Tuesday, October 23, 2007

California Foreclosure

Okay so I now know someone going into foreclosure over $50k. I don't know if this is a wise move or not. Yes it's a lot of money. And yes the person does have the $50k to pay it off, but they refuse to "throw good money, after bad."

The question, is this a smart move or not? The foreclosure will ruin the person's credit. However, is it worth ruining one's credit over $50k?

I guess it's much like bankruptcy. For one person $50k is enough to drive them to declare. While for others having $300k in debt is nothing. It depends on the situation.

Would I do it? Probably not, mainly because there are too many variables which could arise from the foreclosure. It will make finding another job more difficult. It can make getting any loans more difficult. But I say the same thing about BK. However I realize I could quickly end up in either position given the right circumstances.

I wonder though if this is the right move? To the friend, my advice was to carefully consider if it is worth doing just for $50k. That's barely more than what they paid for their fancy car.

4 comments:

Boomie said...

If the house goes into foreclosure, it will be auctioned off and sold. If the price doesn't cover the $50K, your friend will owe the difference. So, he will be out the house and still owe money. Not a smart move.

If they have the $50K, save the house and hold it. Rent it. The market will be back. Lots of people in CA will now need a place to live. because of the fires.

Living Almost Large said...

Actually if the house goes into foreclosure they won't owe anything. They consulted a real estate attorney, never having refinanced, none of their assets will be gone after.

They can walk away from the house free and clear except for damaged credit.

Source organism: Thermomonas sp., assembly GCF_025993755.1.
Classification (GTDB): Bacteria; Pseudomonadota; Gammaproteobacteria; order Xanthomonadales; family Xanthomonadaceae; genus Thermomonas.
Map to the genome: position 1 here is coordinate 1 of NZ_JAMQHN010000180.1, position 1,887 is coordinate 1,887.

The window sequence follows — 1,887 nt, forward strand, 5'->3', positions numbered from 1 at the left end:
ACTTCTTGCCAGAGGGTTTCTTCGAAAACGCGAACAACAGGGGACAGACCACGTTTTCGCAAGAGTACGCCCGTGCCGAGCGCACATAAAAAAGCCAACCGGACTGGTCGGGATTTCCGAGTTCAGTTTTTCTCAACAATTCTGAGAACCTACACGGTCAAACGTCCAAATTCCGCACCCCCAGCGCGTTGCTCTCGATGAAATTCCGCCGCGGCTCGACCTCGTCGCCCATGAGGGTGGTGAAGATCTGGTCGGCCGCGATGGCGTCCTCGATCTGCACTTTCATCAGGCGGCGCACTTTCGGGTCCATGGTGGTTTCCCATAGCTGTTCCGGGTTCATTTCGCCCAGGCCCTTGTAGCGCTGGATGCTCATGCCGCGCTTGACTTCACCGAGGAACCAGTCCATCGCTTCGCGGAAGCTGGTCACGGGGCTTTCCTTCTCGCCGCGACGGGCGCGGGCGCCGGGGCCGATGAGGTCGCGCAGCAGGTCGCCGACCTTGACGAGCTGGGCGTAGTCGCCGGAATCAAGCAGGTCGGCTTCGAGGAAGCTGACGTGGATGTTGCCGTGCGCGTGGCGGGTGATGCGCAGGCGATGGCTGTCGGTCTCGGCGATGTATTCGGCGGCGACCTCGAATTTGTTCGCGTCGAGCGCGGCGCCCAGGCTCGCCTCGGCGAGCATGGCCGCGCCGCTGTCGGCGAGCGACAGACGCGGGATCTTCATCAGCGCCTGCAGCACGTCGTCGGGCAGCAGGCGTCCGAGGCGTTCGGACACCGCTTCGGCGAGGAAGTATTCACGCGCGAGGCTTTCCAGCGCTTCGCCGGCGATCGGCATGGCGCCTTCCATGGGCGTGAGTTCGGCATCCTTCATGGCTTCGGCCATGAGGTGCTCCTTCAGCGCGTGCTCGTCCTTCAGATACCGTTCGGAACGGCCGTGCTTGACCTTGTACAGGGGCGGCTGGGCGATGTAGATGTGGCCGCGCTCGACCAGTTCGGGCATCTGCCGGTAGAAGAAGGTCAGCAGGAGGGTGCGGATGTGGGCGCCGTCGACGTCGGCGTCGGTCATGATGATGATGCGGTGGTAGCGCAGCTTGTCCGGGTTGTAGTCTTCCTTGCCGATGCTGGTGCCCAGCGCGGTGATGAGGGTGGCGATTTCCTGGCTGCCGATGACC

A lot of people in CA are doing this. That is the problem with all the crazy loans and subprime mess.

Yes they can easily afford the house, but they no longer want to wait for it to come around. They do not want to live there and wait for the market to come back. They are the type of people who chase the newest return on stock.

They bought the condo trying to make a quick profit fast. Unfortunately they didn't and they do not care to live there any longer.

English Major said...

Maybe CA law is different than most states, but it's my understanding that boomie is right--the mortgage company is entitled to sue your friend for the difference between the mortgage balance and what the house brings, unless your friend and the company sign a "deed in lieu of foreclosure without recourse" agreement.

Living Almost Large said...

The couple is not doing a deed in lieu of foreclosure. They are doing a non-judicial foreclosure.

What that means is they are going to stop paying and have the bank foreclose. They are not giving it back to the bank because in a "deed in lieu of foreclosure" you owe the difference between what it is sold and what is owed on the mortgage.

In a foreclosure, where the bank comes and takes the property because you haven't been paying you are not obligated to pay the difference. This is not true if you refinances. However by having not refinanced you can just live in the house for 6 months without payment and then the bank will evict you.

They will sell the house at an auction. However they cannot come after you for the loan.